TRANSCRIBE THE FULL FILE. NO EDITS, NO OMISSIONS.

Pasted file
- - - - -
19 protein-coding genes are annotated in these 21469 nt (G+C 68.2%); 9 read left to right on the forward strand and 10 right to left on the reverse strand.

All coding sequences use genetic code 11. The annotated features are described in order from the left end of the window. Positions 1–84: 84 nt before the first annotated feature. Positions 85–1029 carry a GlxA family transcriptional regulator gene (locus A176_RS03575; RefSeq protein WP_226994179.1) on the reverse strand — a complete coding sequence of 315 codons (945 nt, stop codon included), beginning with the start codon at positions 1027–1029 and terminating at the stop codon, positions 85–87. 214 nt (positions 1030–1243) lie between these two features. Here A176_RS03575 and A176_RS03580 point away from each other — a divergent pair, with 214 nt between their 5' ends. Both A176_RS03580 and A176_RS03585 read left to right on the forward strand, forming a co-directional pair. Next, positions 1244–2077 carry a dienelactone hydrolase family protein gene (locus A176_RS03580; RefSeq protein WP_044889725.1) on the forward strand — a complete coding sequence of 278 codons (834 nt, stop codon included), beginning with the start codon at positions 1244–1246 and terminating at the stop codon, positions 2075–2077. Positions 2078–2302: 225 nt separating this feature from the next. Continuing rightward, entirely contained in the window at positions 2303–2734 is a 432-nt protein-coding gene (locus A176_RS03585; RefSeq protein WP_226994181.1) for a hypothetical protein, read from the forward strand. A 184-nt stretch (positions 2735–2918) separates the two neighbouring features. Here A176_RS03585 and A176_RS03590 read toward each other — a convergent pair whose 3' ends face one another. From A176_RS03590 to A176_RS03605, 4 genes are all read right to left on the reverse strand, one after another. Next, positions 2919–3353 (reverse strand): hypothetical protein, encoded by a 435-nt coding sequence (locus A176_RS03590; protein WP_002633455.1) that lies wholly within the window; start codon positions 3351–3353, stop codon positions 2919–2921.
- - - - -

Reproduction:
19 protein-coding genes are annotated in these 21469 nt (G+C 68.2%); 9 read left to right on the forward strand and 10 right to left on the reverse strand.

All coding sequences use genetic code 11. The annotated features are described in order from the left end of the window. Positions 1–84: 84 nt before the first annotated feature. Positions 85–1029 carry a GlxA family transcriptional regulator gene (locus A176_RS03575; RefSeq protein WP_226994179.1) on the reverse strand — a complete coding sequence of 315 codons (945 nt, stop codon included), beginning with the start codon at positions 1027–1029 and terminating at the stop codon, positions 85–87. 214 nt (positions 1030–1243) lie between these two features. Here A176_RS03575 and A176_RS03580 point away from each other — a divergent pair, with 214 nt between their 5' ends. Both A176_RS03580 and A176_RS03585 read left to right on the forward strand, forming a co-directional pair. Next, positions 1244–2077 carry a dienelactone hydrolase family protein gene (locus A176_RS03580; RefSeq protein WP_044889725.1) on the forward strand — a complete coding sequence of 278 codons (834 nt, stop codon included), beginning with the start codon at positions 1244–1246 and terminating at the stop codon, positions 2075–2077. Positions 2078–2302: 225 nt separating this feature from the next. Continuing rightward, entirely contained in the window at positions 2303–2734 is a 432-nt protein-coding gene (locus A176_RS03585; RefSeq protein WP_226994181.1) for a hypothetical protein, read from the forward strand. A 184-nt stretch (positions 2735–2918) separates the two neighbouring features. Here A176_RS03585 and A176_RS03590 read toward each other — a convergent pair whose 3' ends face one another. From A176_RS03590 to A176_RS03605, 4 genes are all read right to left on the reverse strand, one after another. Next, positions 2919–3353 (reverse strand): hypothetical protein, encoded by a 435-nt coding sequence (locus A176_RS03590; protein WP_002633455.1) that lies wholly within the window; start codon positions 3351–3353, stop codon positions 2919–2921.